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Aradhana In Thiruvaiyaru: Its Origin & Evolution
Issue : 235
Published on : April, 2004



3 Sruti Box

7 News & Notes

19 Special Feature

37 A Series For Youngsters

39 Obituary

43 The Book Shelf

46 The Record Rack

47 Brief Notes

51 Laffamalika

52 Editor's Note

Front Cover: Tyagaraja (Samudri Archives)

Special Feature
Tyagaraja Aradhana In Tiruvaiyaru

The origin and evolution of the aradhana at Tiruvaiyaru, has been the subject of much research, resulting in many versions, thanks to our poor tradition of record keeping. The observance has acquired many dimensions over the years. Its history is chequered. It has not been smooth or solemn always, as the occasion warrants; there have been judicial interventions at times. References, with varying degrees of authenticity, are available only from the early 20th century. It is said that the saintcomposer himself had indicated that his memory would gain wider recognition only from 60 years after his siddhi.

It is interesting to note, that in the kriti, Dayajoochutakidi velara in the raga Ganavaridhi, perhaps among his last kriti-s, Tyagaraja seeks the grace of Daasarathi stating that he has fulfilled the tasks assigned to him by the Lord. (Munu neevaanatichchina panulaasakoni ne manasaaraga nidaanamuga salpinaanu vara Tyaagaraajaapta nanu).

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A Series For Youngsters
Postage Stamps: Windows To Music & Dance

At the outset, let me recapitulate the substance of the introductory article.

A postage stamp is, in a manner of speaking, a cultural ambassador of the country of issue. Philatelists all over the world take the postage stamp as an educational medium. They study it in detail, as a researcher does, to find out the story that it is waiting to tell, so to say. It is the observation and analysis of this kind that differentiate a philatelist from a 'stamp collector'.

The first stamp issued after Independence depicted the Indian National (Tricolour) Flag. It was released on 21 November 1947.

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News & Notes
Chennai - Lalgudi Day At Krishna Gana Sabha

As part of its golden jubilee celebrations, the Sri Krishna Gana Sabha dedicated the 4th of January to violin maestro Lalgudi G. Jayaraman. For 47 years since 1957, Lalgudi Jayaraman has been associated with the Sabha. R. Yagnaraman, its Secretary, therefore, rightly decided that celebrating the Swarna Jayanti of Krishna Gana Sabha would not be complete without honouring its prime patron, musician Lalgudi. The programmes of the day focused for the major part on Lalgudi the composer and tunesmith. The entire day's performances, except for the dance items, were presented by his students. There were panel discussions and felicitations too.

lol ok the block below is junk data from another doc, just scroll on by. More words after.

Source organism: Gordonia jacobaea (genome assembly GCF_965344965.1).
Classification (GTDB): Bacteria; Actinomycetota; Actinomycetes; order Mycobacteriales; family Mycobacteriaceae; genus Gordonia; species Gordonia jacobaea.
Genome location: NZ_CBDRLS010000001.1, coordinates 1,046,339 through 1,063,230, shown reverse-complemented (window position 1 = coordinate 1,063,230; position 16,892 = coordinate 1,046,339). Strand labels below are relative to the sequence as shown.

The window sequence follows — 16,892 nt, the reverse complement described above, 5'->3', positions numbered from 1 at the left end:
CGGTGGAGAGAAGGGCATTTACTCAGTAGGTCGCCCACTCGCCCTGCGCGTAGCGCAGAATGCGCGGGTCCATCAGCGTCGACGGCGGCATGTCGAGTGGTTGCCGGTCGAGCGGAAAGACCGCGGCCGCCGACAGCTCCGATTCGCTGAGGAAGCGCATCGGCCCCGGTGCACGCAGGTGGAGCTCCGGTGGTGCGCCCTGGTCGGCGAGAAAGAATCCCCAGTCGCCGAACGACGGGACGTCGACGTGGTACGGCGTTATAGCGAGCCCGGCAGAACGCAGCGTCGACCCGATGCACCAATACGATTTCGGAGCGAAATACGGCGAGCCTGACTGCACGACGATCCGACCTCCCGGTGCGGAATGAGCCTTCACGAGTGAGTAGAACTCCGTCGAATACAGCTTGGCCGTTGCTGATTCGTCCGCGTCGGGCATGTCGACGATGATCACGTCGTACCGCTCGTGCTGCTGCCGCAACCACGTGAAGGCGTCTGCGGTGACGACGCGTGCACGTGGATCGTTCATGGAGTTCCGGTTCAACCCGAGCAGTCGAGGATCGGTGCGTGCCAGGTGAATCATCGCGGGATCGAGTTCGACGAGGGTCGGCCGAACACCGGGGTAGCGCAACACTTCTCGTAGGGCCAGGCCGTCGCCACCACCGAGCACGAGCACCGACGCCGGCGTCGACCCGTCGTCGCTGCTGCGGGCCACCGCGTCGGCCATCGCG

The curtain rose at 8.30 am to a prayer song by Saketaraman, a young disciple of Jayaraman, the song in Begada on Lord Muruga being a composition of Lalgudi. The spotlight now shifted to vocalist S.P. Ramh, violinist Padma Sankar and Ganapatiraman (mridanga). The vocalist began his presentation with a Lalgudi kriti in Bauli dedicated to Devi. This was followed by a composition of Lalgudi Gopala Iyer—the father and guru of Jayaraman—Tunaiyagum engal kula deiva Ganapati in Madhyamavati that paid obeisance to their family deity of Lord Ganapati in Valadi. Then followed several compositions of Lalgudi Jayaraman and the Bhairavi composition of Tyagaraja, Raksha bettare. Owing to a deplorable lack of documentation there are several versions in the singing of Tyagaraja's kriti-s.

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Vilayat Khan

Ustad Vilayat Khan (born: 1928), the sitar maestro, passed away at 23.25 hours on March 13, 2004, at the Jaslok Hospital in Mumbai after a brief illness. He is survived by his widow, Begum Zubeida, sons, Shujaat Khan and Hidayat Khan, and daughters, Yaman and Zilla. He is mourned by his family, and disciples of his gharana (stylistic lineage), along with three, perhaps four, generations of music lovers.

Hailed as an Ustad at the age of 17 at the Vikramaditya Music Conference in 1944, Vilayat Khan breathed his last in his 76th year. By this time, he had performed in every part of the world, made over a hundred commercial recordings, composed music for three feature films, rejected a string of official honours and titles, and become the predominant stylistic model for younger sitarists.

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